by David Safier
I don't know a whole lot about Rafe Esquith who, according to the intro to an interview in Ed Week
(subscription only), "is the only teacher to have been awarded the
president's National Medal of the Arts," and has a whole lot of honors
next to his name. I probably should know more about him, especially after reading his take on the Common Core:
The Common Core is another Stalinesque
five-year plan that will have little effect on creating opportunities
for a child. All good teachers believe in standards and goals. All good
teachers believe students should be assessed to make sure they are
grasping important concepts.
The Common Core, as with other schemes,
fails to address the most important reasons why so many students are not
doing as well as we would like. Poverty, family dysfunction, and
decaying societal values have far more to do with student failure than a
set of standards. We can dress up standards any way we like. But 3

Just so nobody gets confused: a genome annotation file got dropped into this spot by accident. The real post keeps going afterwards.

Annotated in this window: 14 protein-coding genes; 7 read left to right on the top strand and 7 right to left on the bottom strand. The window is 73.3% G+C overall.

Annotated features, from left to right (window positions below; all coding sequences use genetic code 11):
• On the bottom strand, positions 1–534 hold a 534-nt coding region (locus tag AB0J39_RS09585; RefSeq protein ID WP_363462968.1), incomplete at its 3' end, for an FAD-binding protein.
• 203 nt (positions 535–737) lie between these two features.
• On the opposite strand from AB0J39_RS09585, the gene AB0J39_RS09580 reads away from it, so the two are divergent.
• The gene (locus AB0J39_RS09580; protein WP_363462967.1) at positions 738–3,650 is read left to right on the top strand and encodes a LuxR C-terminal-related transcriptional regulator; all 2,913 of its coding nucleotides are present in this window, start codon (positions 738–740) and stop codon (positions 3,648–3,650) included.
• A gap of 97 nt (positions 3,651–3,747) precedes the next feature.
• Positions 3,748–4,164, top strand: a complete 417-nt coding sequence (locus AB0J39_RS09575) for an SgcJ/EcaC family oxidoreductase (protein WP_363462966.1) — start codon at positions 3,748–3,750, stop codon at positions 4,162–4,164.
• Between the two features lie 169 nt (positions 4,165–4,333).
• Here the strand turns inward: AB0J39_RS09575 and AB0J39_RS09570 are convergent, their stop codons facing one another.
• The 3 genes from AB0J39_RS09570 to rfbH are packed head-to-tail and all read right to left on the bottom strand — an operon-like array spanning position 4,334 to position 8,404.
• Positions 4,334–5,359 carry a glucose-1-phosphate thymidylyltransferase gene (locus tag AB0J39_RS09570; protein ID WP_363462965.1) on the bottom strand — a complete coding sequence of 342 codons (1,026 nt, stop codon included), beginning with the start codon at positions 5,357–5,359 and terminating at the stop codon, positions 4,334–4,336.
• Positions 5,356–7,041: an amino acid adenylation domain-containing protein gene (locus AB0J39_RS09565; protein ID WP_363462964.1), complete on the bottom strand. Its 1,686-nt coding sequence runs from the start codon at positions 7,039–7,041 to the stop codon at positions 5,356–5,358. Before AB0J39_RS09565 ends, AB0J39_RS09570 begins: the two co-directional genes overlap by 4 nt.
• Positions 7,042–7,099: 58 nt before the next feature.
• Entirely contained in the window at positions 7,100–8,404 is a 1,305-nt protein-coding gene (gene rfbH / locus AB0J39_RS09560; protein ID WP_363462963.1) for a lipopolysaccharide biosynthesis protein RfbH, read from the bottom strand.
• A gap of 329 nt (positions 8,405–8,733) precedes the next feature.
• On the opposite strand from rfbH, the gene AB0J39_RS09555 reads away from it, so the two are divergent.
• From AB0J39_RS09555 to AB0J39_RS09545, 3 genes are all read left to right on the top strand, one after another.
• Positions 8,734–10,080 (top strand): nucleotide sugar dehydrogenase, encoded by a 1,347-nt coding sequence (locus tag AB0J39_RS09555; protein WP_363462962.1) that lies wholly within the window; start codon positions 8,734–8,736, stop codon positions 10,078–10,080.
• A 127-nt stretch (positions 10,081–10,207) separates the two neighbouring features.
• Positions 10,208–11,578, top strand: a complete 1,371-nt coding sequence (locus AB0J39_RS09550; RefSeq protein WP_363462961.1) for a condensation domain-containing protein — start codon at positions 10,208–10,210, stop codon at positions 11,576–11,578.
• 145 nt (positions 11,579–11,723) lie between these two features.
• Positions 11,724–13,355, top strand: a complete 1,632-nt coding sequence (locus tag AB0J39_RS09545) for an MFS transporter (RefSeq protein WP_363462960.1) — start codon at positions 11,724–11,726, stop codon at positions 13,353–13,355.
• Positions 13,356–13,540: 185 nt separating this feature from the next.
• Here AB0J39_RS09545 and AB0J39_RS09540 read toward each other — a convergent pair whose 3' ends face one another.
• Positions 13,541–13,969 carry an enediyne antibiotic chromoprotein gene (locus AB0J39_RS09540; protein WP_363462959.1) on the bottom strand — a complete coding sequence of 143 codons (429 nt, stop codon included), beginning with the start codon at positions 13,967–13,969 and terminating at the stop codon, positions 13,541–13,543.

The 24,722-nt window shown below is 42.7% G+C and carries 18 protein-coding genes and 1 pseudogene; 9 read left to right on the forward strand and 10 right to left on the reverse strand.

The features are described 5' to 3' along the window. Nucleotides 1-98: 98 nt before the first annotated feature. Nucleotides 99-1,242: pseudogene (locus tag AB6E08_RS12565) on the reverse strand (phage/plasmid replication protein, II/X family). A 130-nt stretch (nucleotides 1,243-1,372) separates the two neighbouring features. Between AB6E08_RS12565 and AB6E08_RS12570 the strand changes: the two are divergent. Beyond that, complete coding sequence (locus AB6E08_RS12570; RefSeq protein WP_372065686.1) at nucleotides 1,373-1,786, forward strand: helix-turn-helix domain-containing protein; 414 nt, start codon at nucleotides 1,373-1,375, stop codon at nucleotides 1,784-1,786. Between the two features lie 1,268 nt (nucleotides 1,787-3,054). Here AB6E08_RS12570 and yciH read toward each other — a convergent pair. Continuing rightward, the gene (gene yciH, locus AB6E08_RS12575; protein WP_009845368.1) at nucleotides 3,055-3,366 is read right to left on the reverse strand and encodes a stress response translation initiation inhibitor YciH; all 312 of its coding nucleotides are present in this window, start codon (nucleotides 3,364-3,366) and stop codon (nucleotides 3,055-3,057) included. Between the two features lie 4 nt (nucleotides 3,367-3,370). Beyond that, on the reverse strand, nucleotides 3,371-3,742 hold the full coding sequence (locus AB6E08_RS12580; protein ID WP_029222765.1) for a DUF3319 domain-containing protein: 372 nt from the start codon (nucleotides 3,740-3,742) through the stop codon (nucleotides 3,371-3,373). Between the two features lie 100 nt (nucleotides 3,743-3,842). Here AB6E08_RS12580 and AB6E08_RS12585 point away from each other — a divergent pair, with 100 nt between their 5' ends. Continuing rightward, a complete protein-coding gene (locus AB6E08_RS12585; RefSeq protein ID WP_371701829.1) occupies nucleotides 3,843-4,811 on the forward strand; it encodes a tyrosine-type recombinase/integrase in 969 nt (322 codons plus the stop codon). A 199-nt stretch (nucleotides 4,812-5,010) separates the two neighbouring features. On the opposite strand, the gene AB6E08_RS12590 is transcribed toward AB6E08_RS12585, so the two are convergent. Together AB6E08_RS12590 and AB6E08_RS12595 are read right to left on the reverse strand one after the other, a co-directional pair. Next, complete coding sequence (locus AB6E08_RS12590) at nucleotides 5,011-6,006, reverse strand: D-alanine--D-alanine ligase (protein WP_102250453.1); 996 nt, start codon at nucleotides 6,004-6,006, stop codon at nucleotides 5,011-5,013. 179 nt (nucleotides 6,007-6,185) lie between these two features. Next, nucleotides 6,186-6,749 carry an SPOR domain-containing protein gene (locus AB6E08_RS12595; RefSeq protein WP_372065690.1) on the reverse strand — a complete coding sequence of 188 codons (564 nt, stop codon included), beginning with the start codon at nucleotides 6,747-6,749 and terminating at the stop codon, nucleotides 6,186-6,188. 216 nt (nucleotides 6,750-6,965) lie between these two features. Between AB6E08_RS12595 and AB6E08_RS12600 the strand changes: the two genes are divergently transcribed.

times 5 is still 15, and you still have to put a period at the end of a
sentence. As long as our society values the Kardashians more than people
trying to cure cancer, we are going to see millions of children fail to
become real scholars.
My advice to teachers is to go to the
Common Core meetings as I do, smile, nod your head, and jump through the
latest hoops. But while you are jumping, make sure your students know
the most valuable things you can teach them are not a part of the Common
Core: Integrity, a joy of learning, and the taking of risks are not a
part of the Common Core training, but they are essential skills I hope
my students internalize.
The interview quoted this from Esquith's new book, "Real Talk for Real Teachers":
"Teach your students that all great books
are about them . At all levels of school, we teachers must constantly
read with the kids and help them connect the dots between the printed
page and their own lives."
Amen to that. Great books are written by people with an uncommon
understanding of the human condition. To get students to relate to them,
they should be taught as part of the human experience, not as hallowed
pieces of writing that should be treated with awe.